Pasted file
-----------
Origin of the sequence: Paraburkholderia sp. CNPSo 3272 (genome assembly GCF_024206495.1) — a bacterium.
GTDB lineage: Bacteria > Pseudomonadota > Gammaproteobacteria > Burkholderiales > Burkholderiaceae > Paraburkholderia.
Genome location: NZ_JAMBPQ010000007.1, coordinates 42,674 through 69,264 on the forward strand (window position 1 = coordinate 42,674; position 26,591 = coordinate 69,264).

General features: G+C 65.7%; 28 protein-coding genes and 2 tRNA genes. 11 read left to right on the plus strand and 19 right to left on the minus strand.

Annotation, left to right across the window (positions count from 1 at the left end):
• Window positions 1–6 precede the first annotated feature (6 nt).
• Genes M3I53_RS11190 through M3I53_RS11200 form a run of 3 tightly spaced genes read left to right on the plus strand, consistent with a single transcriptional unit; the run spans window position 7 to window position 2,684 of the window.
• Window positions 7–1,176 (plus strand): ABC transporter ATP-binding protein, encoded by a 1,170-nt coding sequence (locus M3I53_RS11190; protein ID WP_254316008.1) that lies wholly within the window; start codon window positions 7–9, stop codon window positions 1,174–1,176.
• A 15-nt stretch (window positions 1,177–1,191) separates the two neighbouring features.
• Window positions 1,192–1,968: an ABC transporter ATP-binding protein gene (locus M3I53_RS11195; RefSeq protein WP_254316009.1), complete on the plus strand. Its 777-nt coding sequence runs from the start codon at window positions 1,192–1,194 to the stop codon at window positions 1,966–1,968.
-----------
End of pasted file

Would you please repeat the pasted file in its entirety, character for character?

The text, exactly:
Origin of the sequence: Paraburkholderia sp. CNPSo 3272 (genome assembly GCF_024206495.1) — a bacterium.
GTDB lineage: Bacteria > Pseudomonadota > Gammaproteobacteria > Burkholderiales > Burkholderiaceae > Paraburkholderia.
Genome location: NZ_JAMBPQ010000007.1, coordinates 42,674 through 69,264 on the forward strand (window position 1 = coordinate 42,674; position 26,591 = coordinate 69,264).

General features: G+C 65.7%; 28 protein-coding genes and 2 tRNA genes. 11 read left to right on the plus strand and 19 right to left on the minus strand.

Annotation, left to right across the window (positions count from 1 at the left end):
• Window positions 1–6 precede the first annotated feature (6 nt).
• Genes M3I53_RS11190 through M3I53_RS11200 form a run of 3 tightly spaced genes read left to right on the plus strand, consistent with a single transcriptional unit; the run spans window position 7 to window position 2,684 of the window.
• Window positions 7–1,176 (plus strand): ABC transporter ATP-binding protein, encoded by a 1,170-nt coding sequence (locus M3I53_RS11190; protein ID WP_254316008.1) that lies wholly within the window; start codon window positions 7–9, stop codon window positions 1,174–1,176.
• A 15-nt stretch (window positions 1,177–1,191) separates the two neighbouring features.
• Window positions 1,192–1,968: an ABC transporter ATP-binding protein gene (locus M3I53_RS11195; RefSeq protein WP_254316009.1), complete on the plus strand. Its 777-nt coding sequence runs from the start codon at window positions 1,192–1,194 to the stop codon at window positions 1,966–1,968.